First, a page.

The year 2022 has once again seen the publication of some exceptional photobooks by artists from Central and Eastern Europe, and others choosing the region as their subject. We have included some of our favorites in today’s selection.
Bára Prášilová: Circles
Surreal and bizarre images, with a touch of humor—we wrote last year about Bára Prášilová’s series Circles, whose central motif is the circle, the circle of life, gender, and age. This year, the series is finally released as an album.
Zuzana Pustaiová: One Day Every Day
Zuzana Pustaiová’s first photobook is an ironic take on how social norms and stereotypes affect—sometimes harmfully—the everyday life of the individual.
Yelena Yemchuk: Odesa
Yelena Yemchuk grew up in Kyiv and when she first visited Odesa, she was fascinated by this city of contradictions. She returned in 2015 and spent four years photographing the city and its people—the book is the photographer’s visual ode to Odesa.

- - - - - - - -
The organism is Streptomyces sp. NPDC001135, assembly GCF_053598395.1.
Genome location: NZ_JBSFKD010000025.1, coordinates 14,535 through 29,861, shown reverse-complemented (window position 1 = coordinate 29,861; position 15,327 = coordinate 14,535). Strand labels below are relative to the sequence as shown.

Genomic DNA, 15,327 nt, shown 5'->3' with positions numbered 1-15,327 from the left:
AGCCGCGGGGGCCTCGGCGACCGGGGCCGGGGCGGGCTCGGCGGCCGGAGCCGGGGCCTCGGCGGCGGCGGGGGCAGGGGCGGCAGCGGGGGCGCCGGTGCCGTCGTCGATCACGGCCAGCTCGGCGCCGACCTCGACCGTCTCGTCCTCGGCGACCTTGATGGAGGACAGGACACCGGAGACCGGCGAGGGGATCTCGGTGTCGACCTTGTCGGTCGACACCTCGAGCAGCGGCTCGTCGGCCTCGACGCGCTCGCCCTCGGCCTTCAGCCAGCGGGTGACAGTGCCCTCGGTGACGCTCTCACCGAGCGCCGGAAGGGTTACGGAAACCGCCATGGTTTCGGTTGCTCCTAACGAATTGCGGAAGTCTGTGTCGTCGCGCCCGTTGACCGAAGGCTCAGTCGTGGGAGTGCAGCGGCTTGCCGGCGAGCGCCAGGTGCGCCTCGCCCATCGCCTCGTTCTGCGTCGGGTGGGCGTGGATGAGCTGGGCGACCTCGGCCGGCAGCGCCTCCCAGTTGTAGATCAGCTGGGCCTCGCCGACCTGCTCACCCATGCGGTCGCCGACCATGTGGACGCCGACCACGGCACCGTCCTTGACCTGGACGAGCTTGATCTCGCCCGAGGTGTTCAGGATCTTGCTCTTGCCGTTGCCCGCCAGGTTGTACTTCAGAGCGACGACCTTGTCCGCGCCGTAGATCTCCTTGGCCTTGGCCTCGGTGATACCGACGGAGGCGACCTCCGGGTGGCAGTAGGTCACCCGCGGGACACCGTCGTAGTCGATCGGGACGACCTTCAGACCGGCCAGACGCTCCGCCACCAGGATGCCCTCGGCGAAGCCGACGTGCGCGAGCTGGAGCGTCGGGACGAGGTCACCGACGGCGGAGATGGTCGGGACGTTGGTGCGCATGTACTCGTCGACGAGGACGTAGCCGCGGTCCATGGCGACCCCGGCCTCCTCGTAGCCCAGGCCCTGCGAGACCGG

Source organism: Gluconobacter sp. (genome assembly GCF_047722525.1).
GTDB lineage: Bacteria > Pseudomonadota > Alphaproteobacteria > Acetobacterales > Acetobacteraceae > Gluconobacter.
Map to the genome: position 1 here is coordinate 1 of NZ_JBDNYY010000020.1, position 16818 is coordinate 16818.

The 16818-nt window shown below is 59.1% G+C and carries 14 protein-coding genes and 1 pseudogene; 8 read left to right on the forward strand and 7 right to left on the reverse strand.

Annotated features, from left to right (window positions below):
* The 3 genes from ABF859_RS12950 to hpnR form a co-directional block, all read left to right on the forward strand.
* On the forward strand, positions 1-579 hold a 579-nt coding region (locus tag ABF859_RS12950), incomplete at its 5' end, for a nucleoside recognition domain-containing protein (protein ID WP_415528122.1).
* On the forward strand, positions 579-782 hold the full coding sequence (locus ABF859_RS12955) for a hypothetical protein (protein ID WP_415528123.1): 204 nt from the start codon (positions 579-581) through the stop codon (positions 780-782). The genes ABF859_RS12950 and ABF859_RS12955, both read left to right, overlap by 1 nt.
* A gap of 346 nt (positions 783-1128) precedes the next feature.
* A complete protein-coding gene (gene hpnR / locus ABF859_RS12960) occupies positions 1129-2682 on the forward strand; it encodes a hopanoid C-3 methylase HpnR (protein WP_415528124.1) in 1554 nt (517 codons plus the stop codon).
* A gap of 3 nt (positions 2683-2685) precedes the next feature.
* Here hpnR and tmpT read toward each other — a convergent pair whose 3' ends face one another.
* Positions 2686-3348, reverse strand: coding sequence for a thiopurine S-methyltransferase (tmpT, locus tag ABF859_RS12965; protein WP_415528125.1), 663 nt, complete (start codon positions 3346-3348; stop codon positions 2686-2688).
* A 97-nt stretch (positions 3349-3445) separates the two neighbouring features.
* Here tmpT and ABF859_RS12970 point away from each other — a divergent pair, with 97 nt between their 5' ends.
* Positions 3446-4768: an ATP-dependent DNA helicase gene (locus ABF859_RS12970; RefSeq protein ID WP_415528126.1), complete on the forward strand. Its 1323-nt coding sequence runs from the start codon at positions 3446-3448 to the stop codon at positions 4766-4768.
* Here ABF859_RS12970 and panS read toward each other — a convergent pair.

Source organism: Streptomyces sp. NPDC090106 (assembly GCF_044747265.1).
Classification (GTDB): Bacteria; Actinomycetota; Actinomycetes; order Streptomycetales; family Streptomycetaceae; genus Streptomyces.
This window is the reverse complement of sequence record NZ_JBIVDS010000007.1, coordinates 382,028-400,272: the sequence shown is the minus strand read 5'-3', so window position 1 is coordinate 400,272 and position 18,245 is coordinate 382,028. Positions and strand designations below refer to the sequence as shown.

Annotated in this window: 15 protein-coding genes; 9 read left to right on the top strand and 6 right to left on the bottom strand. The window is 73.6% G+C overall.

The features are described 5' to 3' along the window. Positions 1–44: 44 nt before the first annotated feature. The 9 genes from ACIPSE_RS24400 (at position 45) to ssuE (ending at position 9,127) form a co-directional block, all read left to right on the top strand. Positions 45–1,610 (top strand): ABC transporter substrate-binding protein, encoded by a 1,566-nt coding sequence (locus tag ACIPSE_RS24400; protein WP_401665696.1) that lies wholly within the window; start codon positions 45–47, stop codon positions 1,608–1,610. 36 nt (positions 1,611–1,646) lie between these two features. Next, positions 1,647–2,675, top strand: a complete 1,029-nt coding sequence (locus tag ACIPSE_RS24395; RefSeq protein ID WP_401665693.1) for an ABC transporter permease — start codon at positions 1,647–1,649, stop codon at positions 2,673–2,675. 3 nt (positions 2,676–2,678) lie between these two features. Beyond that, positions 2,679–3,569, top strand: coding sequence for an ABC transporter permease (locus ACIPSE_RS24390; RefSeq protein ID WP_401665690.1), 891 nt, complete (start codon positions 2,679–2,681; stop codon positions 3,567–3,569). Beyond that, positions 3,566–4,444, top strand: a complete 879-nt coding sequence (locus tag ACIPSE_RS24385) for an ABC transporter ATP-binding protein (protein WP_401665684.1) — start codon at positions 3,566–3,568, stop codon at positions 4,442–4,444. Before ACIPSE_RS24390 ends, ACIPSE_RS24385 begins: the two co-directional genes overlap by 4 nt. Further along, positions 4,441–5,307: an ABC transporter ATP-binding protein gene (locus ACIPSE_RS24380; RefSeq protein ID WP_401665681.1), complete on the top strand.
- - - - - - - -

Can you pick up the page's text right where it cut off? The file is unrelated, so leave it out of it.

Mariusz Forecki: Kurz
Mariusz Forecki has assembled his photographs in the photobook Kurz, depicting the final period of the former Soviet Union’s existence and the emergence of a new socio-political order.
Robin Graubard: Road to Nowhere
In the first half of the 1990s, after the break-up of Yugoslavia and the Soviet Union, Robin Graubard traveled through the Balkans and Eastern Europe to show the raw reality of the conflicts and changes in the region. Almost thirty years later, Loose Joints has published a book of his images, something we have also covered.
Hans van der Meer: Minor Mysteries
We’ve written about Dutch photographer Hans van der Meer’s photographs of Budapest in the 1980s, some of which had never been seen before. The riddles and questions behind the grotesque situations can now be unraveled flipping through the pages.
Hans van der Meer | Web